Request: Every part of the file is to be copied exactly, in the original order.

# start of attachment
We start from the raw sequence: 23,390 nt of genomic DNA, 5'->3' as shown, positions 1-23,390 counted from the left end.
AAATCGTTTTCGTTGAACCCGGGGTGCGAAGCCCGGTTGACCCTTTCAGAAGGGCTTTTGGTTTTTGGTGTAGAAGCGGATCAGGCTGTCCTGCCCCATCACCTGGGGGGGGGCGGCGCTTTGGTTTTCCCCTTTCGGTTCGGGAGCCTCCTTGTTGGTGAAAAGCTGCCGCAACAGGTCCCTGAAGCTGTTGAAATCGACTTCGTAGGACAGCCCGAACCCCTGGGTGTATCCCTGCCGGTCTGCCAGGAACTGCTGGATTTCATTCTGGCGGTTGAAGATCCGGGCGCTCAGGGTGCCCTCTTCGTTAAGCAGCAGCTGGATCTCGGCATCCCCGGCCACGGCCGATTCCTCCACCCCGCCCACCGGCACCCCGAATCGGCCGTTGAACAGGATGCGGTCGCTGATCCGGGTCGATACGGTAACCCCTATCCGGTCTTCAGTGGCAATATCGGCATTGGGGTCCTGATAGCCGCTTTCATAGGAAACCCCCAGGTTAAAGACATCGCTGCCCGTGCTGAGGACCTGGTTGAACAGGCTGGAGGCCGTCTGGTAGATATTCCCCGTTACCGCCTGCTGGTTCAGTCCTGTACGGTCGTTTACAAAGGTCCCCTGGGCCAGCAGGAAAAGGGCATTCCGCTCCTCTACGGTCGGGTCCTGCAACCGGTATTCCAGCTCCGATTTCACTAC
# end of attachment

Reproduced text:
We start from the raw sequence: 23,390 nt of genomic DNA, 5'->3' as shown, positions 1-23,390 counted from the left end.
AAATCGTTTTCGTTGAACCCGGGGTGCGAAGCCCGGTTGACCCTTTCAGAAGGGCTTTTGGTTTTTGGTGTAGAAGCGGATCAGGCTGTCCTGCCCCATCACCTGGGGGGGGGCGGCGCTTTGGTTTTCCCCTTTCGGTTCGGGAGCCTCCTTGTTGGTGAAAAGCTGCCGCAACAGGTCCCTGAAGCTGTTGAAATCGACTTCGTAGGACAGCCCGAACCCCTGGGTGTATCCCTGCCGGTCTGCCAGGAACTGCTGGATTTCATTCTGGCGGTTGAAGATCCGGGCGCTCAGGGTGCCCTCTTCGTTAAGCAGCAGCTGGATCTCGGCATCCCCGGCCACGGCCGATTCCTCCACCCCGCCCACCGGCACCCCGAATCGGCCGTTGAACAGGATGCGGTCGCTGATCCGGGTCGATACGGTAACCCCTATCCGGTCTTCAGTGGCAATATCGGCATTGGGGTCCTGATAGCCGCTTTCATAGGAAACCCCCAGGTTAAAGACATCGCTGCCCGTGCTGAGGACCTGGTTGAACAGGCTGGAGGCCGTCTGGTAGATATTCCCCGTTACCGCCTGCTGGTTCAGTCCTGTACGGTCGTTTACAAAGGTCCCCTGGGCCAGCAGGAAAAGGGCATTCCGCTCCTCTACGGTCGGGTCCTGCAACCGGTATTCCAGCTCCGATTTCACTAC